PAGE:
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Fossil Fuels Yield to Solar and Data in Upstate New York

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Members of Fossil Free Tompkins march at a parade in Ithaca. Fossil Free Tompkins

By Molly Taft

Lisa Marshall isn't your typical activist. For one thing, she's not into crowds. "I don't really like rallies," Marshall, a mom of three from upstate New York, said. "They're a little stressful — not my favorite thing."



Marshall, who has two degrees in earth science, remembers being concerned about fossil fuels when New York activists began to push Governor Cuomo to ban fracking in the early 2010s. But she didn't know the best way to become involved. "At that time, one of the main strategies, which was very effective in New York, was to just show up wherever [Cuomo] was and make sure he had no peace from the activist community until he banned fracking," she said. "It just was very overwhelming."

Then, at one of her first organizing events for the activist group Mothers Out Front, Marshall realized that organizing wasn't just about making noise. "They handed out a form, with what we might be interested in doing [to help]," she said. "The form said, 'Are you interested in research?' I don't want to go to a rally, but research? Sign me up."

The Cayuga power plant

Source: Philip Cohen

The Finger Lakes area of New York, where Marshall lives, has been a key hotspot for the state's anti-fracking movement for years. Local activists were part of an important coalition to convince Cuomo to ban fracking in 2014. Now, as New York state signs its own Green New Deal and sets one of the most aggressive emissions reductions targets in the world, newer local activists are joining with the older guard and further turning the tide on fossil fuels.

Most notably, in Tompkins County, a coalition including Mothers Out Front recently scored a big clean-power win. In May, owners of the coal-fired Cayuga Power Plant, nestled on the shores of Cayuga Lake just north of Ithaca, announced that instead of switching to gas-fired power, the plant will become a data center partially powered by an on-site solar field. The rest of the electricity will come from other power sources. The power plant's owners have asked for an all-renewable allocation from regulators but that decision hasn't been announced yet. At the very least, the shift marks a transition for the location from dirty power producer to clean(er) power user.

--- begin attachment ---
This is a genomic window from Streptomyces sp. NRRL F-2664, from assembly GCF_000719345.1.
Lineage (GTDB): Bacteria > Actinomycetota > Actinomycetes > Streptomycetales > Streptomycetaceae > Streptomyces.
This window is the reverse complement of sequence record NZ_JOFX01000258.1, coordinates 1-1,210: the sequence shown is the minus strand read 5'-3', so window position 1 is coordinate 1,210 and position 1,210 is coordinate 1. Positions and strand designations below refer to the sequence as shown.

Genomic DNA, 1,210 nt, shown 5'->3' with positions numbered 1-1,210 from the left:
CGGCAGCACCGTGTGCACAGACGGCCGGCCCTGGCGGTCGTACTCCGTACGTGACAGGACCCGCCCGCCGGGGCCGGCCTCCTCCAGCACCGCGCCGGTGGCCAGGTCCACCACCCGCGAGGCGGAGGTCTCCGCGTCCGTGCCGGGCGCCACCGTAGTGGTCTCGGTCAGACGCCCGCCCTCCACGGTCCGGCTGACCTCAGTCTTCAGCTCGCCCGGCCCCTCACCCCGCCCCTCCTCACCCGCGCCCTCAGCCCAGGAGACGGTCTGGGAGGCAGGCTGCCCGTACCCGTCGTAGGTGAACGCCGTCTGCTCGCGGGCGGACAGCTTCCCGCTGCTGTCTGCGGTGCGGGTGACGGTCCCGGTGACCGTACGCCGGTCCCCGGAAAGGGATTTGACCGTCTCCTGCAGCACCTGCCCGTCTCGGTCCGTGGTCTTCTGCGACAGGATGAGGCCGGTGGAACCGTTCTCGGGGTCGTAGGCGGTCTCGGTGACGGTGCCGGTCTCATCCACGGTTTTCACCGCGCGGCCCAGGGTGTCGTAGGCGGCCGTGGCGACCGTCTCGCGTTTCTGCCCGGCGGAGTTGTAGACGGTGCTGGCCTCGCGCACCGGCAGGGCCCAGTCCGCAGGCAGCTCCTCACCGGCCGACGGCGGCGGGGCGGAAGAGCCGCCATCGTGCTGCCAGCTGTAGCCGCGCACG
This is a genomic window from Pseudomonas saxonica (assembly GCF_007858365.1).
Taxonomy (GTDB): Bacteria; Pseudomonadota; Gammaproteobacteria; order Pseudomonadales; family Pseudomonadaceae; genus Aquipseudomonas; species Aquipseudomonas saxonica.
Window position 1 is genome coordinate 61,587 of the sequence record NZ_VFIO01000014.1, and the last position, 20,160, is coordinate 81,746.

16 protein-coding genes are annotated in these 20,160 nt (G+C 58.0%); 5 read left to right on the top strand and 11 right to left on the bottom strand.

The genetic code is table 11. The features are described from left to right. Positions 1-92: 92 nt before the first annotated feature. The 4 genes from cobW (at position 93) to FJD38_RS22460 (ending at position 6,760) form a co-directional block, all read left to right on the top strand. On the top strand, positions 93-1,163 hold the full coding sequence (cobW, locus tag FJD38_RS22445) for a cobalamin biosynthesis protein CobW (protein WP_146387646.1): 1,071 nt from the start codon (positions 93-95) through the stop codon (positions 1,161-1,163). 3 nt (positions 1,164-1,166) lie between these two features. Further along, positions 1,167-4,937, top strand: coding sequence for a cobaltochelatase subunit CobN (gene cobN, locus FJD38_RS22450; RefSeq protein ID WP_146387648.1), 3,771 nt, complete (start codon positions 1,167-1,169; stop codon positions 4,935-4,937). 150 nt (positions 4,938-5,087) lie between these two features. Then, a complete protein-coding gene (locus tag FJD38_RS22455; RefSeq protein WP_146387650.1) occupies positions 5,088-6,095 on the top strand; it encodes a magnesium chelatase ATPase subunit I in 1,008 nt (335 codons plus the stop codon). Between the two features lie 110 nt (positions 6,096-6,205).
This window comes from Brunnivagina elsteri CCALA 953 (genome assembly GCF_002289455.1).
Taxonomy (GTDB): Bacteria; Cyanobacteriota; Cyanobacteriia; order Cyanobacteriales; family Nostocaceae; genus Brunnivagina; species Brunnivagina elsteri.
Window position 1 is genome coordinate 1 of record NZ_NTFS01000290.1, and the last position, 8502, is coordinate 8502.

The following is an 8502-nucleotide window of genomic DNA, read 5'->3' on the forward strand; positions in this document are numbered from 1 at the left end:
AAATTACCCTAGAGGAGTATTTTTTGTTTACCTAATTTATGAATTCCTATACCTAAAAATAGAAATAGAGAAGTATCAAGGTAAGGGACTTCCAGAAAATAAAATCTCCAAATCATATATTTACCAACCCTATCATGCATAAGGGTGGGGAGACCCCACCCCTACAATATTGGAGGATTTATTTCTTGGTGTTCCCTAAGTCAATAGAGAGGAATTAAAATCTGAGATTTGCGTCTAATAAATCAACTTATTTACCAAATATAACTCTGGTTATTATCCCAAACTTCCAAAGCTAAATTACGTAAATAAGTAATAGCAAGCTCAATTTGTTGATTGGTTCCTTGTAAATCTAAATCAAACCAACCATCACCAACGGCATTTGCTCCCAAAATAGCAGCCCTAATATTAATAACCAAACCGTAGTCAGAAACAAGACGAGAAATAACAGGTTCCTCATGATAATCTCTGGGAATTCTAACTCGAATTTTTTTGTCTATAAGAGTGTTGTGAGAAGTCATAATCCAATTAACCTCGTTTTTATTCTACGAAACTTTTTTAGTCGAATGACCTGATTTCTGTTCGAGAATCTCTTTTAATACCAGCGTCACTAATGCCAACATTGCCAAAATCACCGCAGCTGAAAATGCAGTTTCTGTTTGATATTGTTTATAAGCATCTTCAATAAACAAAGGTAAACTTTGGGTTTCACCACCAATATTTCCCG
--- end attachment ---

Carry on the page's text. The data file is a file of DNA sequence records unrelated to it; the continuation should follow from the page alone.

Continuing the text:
Just three years ago, the plant was at a crossroads. The longtime owner of the plant had filed for bankruptcy in 2011, as low natural gas prices began to push up the cost of coal. The state decided to help the plant hobble along on subsidies, which cost taxpayers $4 million per month. And as coal's fate began to decline, the taxable value of the power plant also took a turn for the worse, losing $100 million in value between 2009 and 2014.

In 2016, the plant faced even more hurdles. In February of that year, state regulators denied an application from the owners for more subsidies to power the plant with coal and natural gas, deciding to spend the money requested on transmission upgrades that would achieve the same reliability for ratepayers without adding more fossil fuels to the mix.

But the lure of natural gas was too great. Last May, the plant's new owner, Beowulf Energy, filed another application with state regulators to switch the plant to primarily run on natural gas. Beowulf Managing Director Michael Enright told the Lansing Star that the company thought the switch would save jobs and help the town's tax base.

"I called it a really bad summer sequel," said Irene Weiser, a longtime fracking activist in the region. Weiser, coordinator of the group Fossil Free Tompkins, and other activists had been instrumental in pushing for the transmission upgrades in 2016 and against transitioning the plant to natural gas. "We were having to fight this all over again."

This time around, seasoned activists weren't alone. Since the protests at Standing Rock that fixated the country in 2016, more and more communities across the country have become involved in opposing local gas pipelines and power plants.